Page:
The Transformers have been transformed yet again.
Already featured as toys and video games, comic books, television series and movies, they've now been reconfigured as exuberantly colorful multistory buildings that loom unexpectedly over the hardscrabble streets of El Alto, the world's highest big city.
A fan of the series, Santos Churata, designs the facades and interiors of lurid colors, jutting angles and plenty of gleaming metal.
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"I think it brings out your inner child. The owner feels part of the movies," Churata said.
So far, the 33-year-old has designed five buildings inspired by the Optimus and Sentinel Prime characters and one by a non-Transformer robot, "The Iron Giant." The rental ballroom on the ground floor of one five-story building looks like the interior of a gargantuan toy. Apartments hide behind the gaudy decor on the floors above.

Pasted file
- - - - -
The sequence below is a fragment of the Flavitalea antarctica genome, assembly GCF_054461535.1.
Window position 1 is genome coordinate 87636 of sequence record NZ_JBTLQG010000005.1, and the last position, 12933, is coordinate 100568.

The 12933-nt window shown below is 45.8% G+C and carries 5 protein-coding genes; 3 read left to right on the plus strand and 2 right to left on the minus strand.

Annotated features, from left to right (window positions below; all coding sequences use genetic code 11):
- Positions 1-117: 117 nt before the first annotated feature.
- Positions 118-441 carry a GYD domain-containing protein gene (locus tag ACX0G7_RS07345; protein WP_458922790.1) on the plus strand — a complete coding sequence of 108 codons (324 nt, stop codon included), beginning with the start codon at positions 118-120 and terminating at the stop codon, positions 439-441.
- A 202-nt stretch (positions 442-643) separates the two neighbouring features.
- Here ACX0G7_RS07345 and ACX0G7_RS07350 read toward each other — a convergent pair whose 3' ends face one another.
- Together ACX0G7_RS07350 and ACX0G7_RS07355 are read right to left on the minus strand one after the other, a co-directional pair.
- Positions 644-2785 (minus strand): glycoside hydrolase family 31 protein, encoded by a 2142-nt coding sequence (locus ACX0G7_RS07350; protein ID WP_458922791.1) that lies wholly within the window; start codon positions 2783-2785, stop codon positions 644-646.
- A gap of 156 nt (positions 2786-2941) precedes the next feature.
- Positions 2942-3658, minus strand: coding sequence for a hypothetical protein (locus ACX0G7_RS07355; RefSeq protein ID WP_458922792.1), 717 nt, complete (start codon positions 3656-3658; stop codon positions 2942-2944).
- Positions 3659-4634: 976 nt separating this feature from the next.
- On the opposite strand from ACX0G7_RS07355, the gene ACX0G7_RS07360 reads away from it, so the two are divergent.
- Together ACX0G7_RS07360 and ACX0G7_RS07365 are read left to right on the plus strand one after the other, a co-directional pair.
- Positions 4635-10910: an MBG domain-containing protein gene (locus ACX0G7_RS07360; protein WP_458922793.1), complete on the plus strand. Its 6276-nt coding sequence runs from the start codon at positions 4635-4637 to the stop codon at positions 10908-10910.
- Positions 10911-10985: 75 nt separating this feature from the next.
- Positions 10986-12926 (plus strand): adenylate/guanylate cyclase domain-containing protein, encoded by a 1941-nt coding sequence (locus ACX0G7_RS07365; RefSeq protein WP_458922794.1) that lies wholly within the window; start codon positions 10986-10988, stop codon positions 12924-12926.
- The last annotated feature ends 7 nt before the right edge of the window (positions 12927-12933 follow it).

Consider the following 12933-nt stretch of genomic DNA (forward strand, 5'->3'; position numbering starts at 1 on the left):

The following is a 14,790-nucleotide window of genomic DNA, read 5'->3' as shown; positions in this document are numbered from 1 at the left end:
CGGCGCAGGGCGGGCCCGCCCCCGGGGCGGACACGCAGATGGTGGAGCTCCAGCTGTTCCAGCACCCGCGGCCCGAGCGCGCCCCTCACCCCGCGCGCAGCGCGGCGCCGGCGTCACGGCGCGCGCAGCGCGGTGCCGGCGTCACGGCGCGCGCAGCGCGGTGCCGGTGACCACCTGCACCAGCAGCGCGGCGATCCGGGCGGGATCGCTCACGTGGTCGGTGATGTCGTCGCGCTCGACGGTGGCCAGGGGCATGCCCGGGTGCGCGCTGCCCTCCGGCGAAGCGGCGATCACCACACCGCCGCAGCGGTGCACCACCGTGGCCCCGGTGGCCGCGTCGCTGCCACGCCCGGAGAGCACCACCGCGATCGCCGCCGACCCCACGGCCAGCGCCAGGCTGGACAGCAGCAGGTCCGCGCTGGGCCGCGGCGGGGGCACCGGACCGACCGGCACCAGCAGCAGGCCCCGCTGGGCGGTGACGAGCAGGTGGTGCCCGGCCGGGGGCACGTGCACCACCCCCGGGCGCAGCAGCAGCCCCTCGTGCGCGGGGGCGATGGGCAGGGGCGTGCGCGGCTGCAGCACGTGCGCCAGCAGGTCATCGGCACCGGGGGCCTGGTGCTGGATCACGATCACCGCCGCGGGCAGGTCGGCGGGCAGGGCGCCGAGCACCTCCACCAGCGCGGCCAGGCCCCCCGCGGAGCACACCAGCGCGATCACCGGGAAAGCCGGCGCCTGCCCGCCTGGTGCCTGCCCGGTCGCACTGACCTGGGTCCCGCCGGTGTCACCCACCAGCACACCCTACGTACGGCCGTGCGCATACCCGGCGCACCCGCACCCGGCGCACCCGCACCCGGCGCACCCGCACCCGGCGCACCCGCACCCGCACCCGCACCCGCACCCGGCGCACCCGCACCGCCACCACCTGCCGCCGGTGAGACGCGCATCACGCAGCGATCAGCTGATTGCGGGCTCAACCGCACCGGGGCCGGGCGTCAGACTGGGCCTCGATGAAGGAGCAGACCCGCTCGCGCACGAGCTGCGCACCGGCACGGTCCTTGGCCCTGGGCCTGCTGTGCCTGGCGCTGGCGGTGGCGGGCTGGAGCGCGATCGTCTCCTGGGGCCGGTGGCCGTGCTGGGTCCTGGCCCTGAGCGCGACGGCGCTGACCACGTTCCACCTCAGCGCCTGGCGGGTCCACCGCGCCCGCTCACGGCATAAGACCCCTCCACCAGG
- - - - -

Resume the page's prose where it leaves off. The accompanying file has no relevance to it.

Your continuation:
"It's as if you were on a journey to the future or to space, with tridimensional figures that make you feel as if you're in constant movement," Churata said.
El Alto, at an elevation of nearly 14,000 feet (more than 4,100 meters) is a fast-growing city of roughly 1 million people that neighbors Bolivia's capital of La Paz. It's an often chaotic place, the streets crowded with venders selling all manner of goods, many of them counterfeit knockoffs of well-known brands. The Transformer buildings themselves are an unlicensed homage to the franchise held by Hasbro, which did not respond to a request for comment.
Until now, the city's best known architectural features have been colorful mini-mansions adorned with indigenous Andean symbols that have been built for a new middle class in a country that has seen rapid economic growth over the past decade.
The Transformers treatment can sharply raise the price of the structures. But Churata insists it's worth the price: "If it makes you happy, why not?"